Temporary warehouse offers much needed storage space during pandemic
When the COVID-19 pandemic spread worldwide, sourcing and storing large amounts of Personal Protective Equipment (PPE) became a critical challenge for many health care providers across the country – and Hamilton Health Sciences (HHS) was no exception.
“The standard for using PPE has changed with our response to controlling the risk and spread of COVID-19.”
As part of our pandemic response, the hospital began sourcing PPE early on. However, essential items such as masks and gowns could not be supplied by traditional vendors or through the usual just-in-time replenishment model. The volume of PPE required to meet the needs of staff, physicians, patients and visitors exceeded the regular storage space available on site.
“Hospitals typically store pandemic supplies in an offsite warehouse for events like COVID-19,” says Annette LaCivita, manager of supply chain logistics at HHS. “The impact COVID-19 had on our supply chain meant we had to look further for supplies and purchase larger volumes to meet the expected demand.”
The temporary warehouse HHS sourced to store the extra offers approximately 20,000 sq. ft. of storage space. Real estate investment firm SmartCentres offered the location on a short-term free rental basis to assist HHS in its response to COVID-19.
“We worked with our contact at SmartCentres to review the space needs and to determine what might be available with the loading dock features needed. Several options were reviewed, and this one provided the best solution,” LaCivita explains. “We’re tremendously grateful to work with a community partner who stepped up and provided the needed space for free.”
Increased PPE Usage
So how much PPE has HHS been using? LaCivita says it’s an important question that drove collaboration with the hospital’s business intelligence team to develop tools to fully inform demand and utilization. That also supported mandatory Ministry of Health reporting, a requirement for all hospitals that provides much broader perspective on the supply status and needs.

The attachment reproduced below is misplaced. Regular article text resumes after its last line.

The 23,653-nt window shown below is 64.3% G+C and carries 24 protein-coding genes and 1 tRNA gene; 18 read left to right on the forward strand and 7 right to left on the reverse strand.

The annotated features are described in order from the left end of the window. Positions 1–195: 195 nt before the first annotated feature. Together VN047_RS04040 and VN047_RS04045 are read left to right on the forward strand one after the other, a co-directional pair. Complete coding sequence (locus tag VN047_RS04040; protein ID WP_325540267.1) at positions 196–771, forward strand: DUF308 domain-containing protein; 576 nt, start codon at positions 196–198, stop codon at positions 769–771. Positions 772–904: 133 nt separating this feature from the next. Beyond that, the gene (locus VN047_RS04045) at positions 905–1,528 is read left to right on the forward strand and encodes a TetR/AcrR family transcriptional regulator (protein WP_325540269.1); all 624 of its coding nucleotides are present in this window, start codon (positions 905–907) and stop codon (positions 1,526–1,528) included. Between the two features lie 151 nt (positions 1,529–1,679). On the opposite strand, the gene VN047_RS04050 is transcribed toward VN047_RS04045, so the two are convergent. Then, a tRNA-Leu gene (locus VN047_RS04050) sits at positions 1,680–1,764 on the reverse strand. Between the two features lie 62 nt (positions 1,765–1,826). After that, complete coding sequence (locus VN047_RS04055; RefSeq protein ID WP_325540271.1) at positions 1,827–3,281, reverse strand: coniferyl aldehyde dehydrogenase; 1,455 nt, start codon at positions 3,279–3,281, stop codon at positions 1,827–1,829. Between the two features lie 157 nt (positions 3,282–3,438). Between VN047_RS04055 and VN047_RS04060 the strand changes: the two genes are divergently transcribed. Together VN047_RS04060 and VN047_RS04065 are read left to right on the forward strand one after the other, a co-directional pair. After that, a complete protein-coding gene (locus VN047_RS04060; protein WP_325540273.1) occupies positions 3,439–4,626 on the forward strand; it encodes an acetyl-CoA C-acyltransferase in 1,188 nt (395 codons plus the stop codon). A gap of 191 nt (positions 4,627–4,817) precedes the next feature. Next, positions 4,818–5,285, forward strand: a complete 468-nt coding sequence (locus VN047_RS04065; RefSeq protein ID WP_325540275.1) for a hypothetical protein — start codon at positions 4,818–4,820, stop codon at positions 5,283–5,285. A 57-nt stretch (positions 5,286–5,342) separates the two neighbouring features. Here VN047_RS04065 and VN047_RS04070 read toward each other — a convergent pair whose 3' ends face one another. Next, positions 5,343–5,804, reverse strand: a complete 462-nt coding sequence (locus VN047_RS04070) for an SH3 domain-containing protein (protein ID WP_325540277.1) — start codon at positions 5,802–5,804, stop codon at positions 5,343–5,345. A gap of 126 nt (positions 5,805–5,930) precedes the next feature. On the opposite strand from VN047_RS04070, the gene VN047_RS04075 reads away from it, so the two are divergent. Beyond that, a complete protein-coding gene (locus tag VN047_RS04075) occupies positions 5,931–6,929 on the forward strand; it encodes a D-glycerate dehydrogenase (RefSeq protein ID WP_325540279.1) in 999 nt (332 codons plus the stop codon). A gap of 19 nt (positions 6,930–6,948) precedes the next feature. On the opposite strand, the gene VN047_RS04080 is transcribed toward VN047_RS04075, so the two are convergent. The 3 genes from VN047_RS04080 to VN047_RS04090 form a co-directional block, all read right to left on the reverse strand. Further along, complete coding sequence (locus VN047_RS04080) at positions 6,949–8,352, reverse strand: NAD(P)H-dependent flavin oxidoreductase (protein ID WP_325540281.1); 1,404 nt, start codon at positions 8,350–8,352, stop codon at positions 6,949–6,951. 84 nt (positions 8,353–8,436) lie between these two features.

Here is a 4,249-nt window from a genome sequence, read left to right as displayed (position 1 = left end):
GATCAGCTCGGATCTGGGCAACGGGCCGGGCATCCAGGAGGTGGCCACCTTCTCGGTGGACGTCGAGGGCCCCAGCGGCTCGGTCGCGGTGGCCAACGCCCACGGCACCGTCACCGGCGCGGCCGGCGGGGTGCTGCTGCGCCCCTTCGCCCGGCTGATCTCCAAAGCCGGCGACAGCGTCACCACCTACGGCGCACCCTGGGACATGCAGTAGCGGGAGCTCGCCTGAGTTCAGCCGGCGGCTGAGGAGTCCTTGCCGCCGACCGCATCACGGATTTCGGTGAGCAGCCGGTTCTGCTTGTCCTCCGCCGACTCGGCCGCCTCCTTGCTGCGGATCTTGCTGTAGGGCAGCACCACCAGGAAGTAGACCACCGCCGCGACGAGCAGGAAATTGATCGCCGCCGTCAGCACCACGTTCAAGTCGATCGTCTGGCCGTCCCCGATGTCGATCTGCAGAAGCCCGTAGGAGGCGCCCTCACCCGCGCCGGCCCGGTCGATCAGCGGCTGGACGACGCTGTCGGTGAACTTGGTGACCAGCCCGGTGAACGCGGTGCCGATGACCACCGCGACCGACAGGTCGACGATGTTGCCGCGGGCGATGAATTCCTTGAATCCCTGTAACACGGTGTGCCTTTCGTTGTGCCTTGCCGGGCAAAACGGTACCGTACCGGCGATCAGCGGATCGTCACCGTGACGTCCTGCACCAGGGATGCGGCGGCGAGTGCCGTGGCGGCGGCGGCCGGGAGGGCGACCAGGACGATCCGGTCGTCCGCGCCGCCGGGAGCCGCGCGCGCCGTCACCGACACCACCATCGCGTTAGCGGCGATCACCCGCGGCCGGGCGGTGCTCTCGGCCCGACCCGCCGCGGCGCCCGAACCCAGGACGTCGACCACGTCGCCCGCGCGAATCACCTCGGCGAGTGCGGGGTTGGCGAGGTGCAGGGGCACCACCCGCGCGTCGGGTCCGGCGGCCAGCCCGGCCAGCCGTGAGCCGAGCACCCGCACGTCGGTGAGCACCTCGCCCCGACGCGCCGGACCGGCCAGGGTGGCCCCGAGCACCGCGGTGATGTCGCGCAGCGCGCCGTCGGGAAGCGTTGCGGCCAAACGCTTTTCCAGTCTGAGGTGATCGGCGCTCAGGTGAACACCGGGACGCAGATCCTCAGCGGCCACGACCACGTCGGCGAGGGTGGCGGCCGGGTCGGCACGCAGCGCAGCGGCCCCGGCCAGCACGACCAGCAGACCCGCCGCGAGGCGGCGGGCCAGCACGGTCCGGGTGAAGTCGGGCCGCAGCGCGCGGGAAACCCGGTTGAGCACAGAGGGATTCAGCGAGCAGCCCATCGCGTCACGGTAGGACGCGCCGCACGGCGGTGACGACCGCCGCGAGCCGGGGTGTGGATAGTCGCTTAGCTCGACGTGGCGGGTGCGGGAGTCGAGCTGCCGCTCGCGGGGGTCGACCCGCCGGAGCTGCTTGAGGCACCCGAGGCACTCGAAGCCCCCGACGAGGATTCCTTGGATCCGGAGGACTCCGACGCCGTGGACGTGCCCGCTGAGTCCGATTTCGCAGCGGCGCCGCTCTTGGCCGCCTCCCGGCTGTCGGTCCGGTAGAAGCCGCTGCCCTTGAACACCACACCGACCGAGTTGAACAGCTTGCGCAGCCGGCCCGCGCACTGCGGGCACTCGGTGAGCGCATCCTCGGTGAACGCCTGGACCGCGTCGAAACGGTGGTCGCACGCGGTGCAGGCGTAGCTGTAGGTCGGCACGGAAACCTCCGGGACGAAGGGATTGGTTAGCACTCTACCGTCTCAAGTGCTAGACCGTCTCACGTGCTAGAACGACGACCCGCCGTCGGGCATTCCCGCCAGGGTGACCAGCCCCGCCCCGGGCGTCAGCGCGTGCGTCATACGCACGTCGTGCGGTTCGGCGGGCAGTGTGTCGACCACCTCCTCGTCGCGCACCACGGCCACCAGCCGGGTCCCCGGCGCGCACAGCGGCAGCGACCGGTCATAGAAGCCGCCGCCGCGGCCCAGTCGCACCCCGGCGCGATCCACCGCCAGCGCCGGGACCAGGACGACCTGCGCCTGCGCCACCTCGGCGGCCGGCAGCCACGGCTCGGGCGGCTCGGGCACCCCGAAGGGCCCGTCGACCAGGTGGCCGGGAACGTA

“The standard for using PPE has changed with our response to controlling the risk and spread of COVID-19,” she says. “Universal masking requires all staff use a mask where many would not have used PPE before. We are also masking visitors which is not a supply pressure we have had before.”
LaCivita’s team needed extra help for a task of this volume. Joe Makadi, Materials Handler for the warehouse, was lured away from retirement to assist with the logistics team’s COVID-19 response.
“I was enjoying retirement, but it’s been great to be back at work and I’ve learned so much about the supplies,” says Makadi. “It can be challenging to keep the space organized as orders come in.”
Makadi retired near the end of 2018 – long enough to relax a little but he’d also been looking for some work to keep busy. Before his retirement, he was a material handler at Juravinski Hospital (JH), making him familiar with the work required for the temporary warehouse.
Staffing is kept to a minimum at the warehouse. A typical day includes receiving orders and coordinating storage that ensures the supplies are organized, identified, and easily accessed for transfer as required. He receives requests from various HHS sites and processes these orders throughout the week.
Since Makadi runs solo in the warehouse, his wife thought a little humour would go a long way in keeping his spirits up. She gave him a gift to mimic ‘Wilson’, the volleyball Tom Hanks’s character befriended in the movie, Castaway. Wilson keeps Makadi company at the warehouse.
Since establishing the temporary warehouse, LaCivita says, “the most rewarding things have been the successful sourcing of critical PPE and other supplies, the collaborative efforts of many to quickly create the space, and the systems to inform demand, decision making and reporting requirements.
“Joe has been an incredible asset to our team in supporting that work.”